By now Mitt Romney’s remarks referring to 47 percent of Americans as victims is tired news. Pundits across the country have chewed it to pieces just like they did with President Obama’s “you didn’t build that” remark in July. However, neither were classical political gaffes. Both are entirely relevant to the debate about the roles business and government should have in shaping the path to individual success. And in Southeast Alaska lives a clue that goes beyond the President’s message but came from the genius of a Republican President. It’s called the Tongass National Forest.
To begin with, both candidates took part of their opponent’s message out of context. Obama told an audience on the Late Night Show that “if you want to be president, you have to work for everyone, not just for some,” implying that Romney wouldn’t look out for the interests of almost half the population if he were elected. What Romney meant by saying it wasn’t his job to worry about people who pay no income tax was that, as a candidate, he wasn’t focusing on trying to win their vote.
Obama’s “you didn’t build that” speech wasn’t, as Romney implied, an insult directed at people who have started successful businesses. The President was saying that government built roads and bridges, and the internet it developed have significantly contributed to the success of American business owners.
And that’s where the Tongass enters this debate. It was set aside as a conservation reserve by the federal government more than a century ago. It was one of 150 National Forests that President Theodore Roosevelt established by presidential proclamation. In his autobiography he wrote that he acted to prevent exploitation by “land grabbers” and “representatives of the great special interests, at the expense of the public interest.”
Roosevelt was a Republican with progressive ideals that included a distrust of large corporations. His administration broke up the huge Standard Oil monopoly. It imposed new government regulations on the railroads. And he was a conservationist who, on August 20, 1902, “reserved from settlement, entry or sale, and set apart as a public reserve” the islands from Chichagof to Prince of Wales. Six years later the Alexander Archipelago Forest Reserve would be merged with the latter established Tongass National Forest that today it encompasses 17 million acres.
In size, the Tongass is comparable to the forested lands in the states of Maine and Minnesota. However, ninety-six percent of Maine’s 17.7 million acres and just under half of the 16 million acres of forests in Minnesota are privately owned. No one can say for sure what would have happened to the Tongass under such circumstances. In all likelihood though we’d have a lot less say in how the land and its waters were managed. And the fact that it’s public land ensures we have ample access for hunting, fishing and recreation.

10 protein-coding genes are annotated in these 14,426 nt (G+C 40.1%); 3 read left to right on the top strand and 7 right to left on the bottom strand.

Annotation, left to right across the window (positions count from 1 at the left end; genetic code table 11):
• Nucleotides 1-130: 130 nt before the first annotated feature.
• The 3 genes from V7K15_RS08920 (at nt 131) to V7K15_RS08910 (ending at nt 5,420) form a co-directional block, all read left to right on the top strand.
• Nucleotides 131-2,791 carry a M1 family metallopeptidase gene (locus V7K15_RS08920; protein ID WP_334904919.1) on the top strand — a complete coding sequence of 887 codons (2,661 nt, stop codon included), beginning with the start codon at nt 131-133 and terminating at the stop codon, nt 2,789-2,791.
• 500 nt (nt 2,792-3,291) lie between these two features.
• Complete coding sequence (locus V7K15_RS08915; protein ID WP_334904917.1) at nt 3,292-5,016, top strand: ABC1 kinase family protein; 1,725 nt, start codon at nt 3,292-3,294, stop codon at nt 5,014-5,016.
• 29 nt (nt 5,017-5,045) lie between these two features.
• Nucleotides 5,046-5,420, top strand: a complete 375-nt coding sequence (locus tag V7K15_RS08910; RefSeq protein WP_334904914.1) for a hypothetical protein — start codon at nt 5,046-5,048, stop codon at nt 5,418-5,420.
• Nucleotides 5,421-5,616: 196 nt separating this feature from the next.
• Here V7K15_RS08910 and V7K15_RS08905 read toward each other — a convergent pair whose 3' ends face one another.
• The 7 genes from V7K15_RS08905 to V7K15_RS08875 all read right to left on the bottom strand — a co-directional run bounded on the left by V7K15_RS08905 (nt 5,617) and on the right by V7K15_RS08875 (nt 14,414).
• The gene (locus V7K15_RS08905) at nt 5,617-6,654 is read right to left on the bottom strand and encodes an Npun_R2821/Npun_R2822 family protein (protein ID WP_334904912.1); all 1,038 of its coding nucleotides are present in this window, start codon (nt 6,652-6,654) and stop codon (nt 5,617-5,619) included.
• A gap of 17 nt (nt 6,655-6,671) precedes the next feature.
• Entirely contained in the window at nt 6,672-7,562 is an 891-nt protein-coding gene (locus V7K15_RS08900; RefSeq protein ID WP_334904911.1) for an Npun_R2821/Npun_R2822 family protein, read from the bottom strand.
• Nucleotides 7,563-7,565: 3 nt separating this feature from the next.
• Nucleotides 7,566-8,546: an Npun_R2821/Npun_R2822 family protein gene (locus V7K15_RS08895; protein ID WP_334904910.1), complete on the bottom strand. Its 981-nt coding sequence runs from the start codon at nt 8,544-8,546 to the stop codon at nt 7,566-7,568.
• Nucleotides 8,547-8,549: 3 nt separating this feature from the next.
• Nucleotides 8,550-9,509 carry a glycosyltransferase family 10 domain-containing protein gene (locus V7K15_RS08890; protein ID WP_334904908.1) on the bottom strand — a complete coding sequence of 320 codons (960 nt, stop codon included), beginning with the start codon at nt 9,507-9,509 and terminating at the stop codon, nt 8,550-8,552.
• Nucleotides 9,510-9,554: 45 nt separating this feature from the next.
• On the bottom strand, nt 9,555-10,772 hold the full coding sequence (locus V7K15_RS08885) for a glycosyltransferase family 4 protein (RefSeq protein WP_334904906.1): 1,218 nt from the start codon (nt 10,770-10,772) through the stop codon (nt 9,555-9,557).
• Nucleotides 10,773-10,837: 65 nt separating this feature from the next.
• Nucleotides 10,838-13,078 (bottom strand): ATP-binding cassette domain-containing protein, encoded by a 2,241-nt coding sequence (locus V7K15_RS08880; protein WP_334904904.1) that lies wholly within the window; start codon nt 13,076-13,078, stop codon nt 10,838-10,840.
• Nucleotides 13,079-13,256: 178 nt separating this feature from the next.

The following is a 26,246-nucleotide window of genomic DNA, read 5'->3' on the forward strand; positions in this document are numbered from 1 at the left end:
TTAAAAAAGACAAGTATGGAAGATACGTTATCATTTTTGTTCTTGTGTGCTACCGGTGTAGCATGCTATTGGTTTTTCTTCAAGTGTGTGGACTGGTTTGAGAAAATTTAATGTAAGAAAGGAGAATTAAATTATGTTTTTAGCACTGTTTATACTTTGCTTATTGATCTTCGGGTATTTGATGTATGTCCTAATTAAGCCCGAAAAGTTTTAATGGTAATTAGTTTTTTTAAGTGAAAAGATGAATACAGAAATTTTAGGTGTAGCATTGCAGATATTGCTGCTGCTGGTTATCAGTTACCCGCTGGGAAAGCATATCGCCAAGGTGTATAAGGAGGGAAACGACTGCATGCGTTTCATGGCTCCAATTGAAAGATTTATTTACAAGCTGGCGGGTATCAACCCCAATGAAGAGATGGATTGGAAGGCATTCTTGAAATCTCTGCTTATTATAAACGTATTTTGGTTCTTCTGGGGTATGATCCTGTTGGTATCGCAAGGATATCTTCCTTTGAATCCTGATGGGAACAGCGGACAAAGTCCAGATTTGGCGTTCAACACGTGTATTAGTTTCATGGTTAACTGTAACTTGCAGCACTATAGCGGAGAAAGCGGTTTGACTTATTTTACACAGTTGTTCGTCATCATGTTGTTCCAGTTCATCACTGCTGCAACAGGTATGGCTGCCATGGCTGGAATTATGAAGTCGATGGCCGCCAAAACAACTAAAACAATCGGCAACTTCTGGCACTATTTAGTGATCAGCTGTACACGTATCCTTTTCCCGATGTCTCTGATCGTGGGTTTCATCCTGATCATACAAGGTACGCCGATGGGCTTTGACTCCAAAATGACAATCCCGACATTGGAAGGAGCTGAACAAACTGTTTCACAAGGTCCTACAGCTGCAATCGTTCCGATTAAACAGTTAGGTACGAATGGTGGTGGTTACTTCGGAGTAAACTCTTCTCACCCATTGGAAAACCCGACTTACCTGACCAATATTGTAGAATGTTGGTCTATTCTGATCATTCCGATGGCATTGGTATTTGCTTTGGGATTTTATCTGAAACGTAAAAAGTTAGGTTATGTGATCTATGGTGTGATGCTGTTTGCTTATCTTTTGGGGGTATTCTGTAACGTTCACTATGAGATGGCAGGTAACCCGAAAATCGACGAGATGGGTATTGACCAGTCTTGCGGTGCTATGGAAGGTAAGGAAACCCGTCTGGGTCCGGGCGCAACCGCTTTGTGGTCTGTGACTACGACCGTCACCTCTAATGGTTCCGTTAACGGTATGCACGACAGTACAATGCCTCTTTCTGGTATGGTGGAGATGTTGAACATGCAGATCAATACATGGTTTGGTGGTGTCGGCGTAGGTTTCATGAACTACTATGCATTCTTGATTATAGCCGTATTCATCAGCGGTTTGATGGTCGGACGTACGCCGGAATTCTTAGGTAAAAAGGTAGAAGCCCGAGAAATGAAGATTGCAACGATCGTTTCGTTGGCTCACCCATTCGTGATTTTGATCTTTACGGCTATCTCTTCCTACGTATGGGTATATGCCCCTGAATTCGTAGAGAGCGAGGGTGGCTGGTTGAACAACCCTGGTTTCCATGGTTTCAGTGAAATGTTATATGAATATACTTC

What’s Romney’s position on public lands? In February he told the editorial board of the Reno Gazette-Journal that he doesn’t “know why the government owns so much of this land.” He said he’d find it unacceptable if federal agencies prevented “the population from developing their coal, their gold, their other resources” such as timber. He may as well have said that the only value of public lands comes from the extraction of natural resources.
As residents of Southeast Alaska, we rely on the Forest Service to manage the Tongass for multiple uses, not just for its timber value. But we’re not victims crying for government entitlements. That label belongs to the big timber companies who operated the pulp mills for four decades. When they couldn’t get enough of what they wanted, which was government subsidized logging, they left.
Of course Roosevelt didn’t build the Tongass. The forests were here long before the Russian and European explorers sailed into the Inside Passage. But as an avid outdoorsman who frequently hunted in them, he believed it was “vandalism to destroy or to permit the destruction of what is beautiful in nature.” He understood the forests were created by a force greater than businesses and the government could ever be, and he entrusted us to work together to ensure they’ll still be here for future generations to enjoy.
• Moniak is a Juneau resident.